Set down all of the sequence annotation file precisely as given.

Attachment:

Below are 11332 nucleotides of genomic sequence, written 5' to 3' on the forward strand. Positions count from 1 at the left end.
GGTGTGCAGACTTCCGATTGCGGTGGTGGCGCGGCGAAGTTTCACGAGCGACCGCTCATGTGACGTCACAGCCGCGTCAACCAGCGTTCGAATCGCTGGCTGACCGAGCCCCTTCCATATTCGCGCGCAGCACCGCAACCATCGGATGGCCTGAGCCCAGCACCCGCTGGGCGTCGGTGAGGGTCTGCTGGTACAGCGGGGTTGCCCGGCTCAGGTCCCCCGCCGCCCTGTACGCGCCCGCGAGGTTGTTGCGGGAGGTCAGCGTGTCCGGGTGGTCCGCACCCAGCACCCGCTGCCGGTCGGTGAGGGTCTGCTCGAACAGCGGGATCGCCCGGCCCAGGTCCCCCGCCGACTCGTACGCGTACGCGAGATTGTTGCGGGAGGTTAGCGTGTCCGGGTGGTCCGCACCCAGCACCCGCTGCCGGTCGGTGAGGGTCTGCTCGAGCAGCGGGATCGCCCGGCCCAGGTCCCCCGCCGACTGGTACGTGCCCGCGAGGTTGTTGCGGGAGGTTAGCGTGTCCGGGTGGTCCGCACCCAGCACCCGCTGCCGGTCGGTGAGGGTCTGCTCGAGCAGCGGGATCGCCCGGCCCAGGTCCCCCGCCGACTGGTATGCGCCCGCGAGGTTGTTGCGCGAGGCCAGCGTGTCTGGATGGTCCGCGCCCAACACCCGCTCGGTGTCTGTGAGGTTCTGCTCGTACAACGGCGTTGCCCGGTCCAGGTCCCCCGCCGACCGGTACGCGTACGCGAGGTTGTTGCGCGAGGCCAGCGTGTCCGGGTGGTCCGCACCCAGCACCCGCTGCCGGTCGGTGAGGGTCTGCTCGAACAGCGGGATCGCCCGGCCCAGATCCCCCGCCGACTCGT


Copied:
Below are 11332 nucleotides of genomic sequence, written 5' to 3' on the forward strand. Positions count from 1 at the left end.
GGTGTGCAGACTTCCGATTGCGGTGGTGGCGCGGCGAAGTTTCACGAGCGACCGCTCATGTGACGTCACAGCCGCGTCAACCAGCGTTCGAATCGCTGGCTGACCGAGCCCCTTCCATATTCGCGCGCAGCACCGCAACCATCGGATGGCCTGAGCCCAGCACCCGCTGGGCGTCGGTGAGGGTCTGCTGGTACAGCGGGGTTGCCCGGCTCAGGTCCCCCGCCGCCCTGTACGCGCCCGCGAGGTTGTTGCGGGAGGTCAGCGTGTCCGGGTGGTCCGCACCCAGCACCCGCTGCCGGTCGGTGAGGGTCTGCTCGAACAGCGGGATCGCCCGGCCCAGGTCCCCCGCCGACTCGTACGCGTACGCGAGATTGTTGCGGGAGGTTAGCGTGTCCGGGTGGTCCGCACCCAGCACCCGCTGCCGGTCGGTGAGGGTCTGCTCGAGCAGCGGGATCGCCCGGCCCAGGTCCCCCGCCGACTGGTACGTGCCCGCGAGGTTGTTGCGGGAGGTTAGCGTGTCCGGGTGGTCCGCACCCAGCACCCGCTGCCGGTCGGTGAGGGTCTGCTCGAGCAGCGGGATCGCCCGGCCCAGGTCCCCCGCCGACTGGTATGCGCCCGCGAGGTTGTTGCGCGAGGCCAGCGTGTCTGGATGGTCCGCGCCCAACACCCGCTCGGTGTCTGTGAGGTTCTGCTCGTACAACGGCGTTGCCCGGTCCAGGTCCCCCGCCGACCGGTACGCGTACGCGAGGTTGTTGCGCGAGGCCAGCGTGTCCGGGTGGTCCGCACCCAGCACCCGCTGCCGGTCGGTGAGGGTCTGCTCGAACAGCGGGATCGCCCGGCCCAGATCCCCCGCCGACTCGT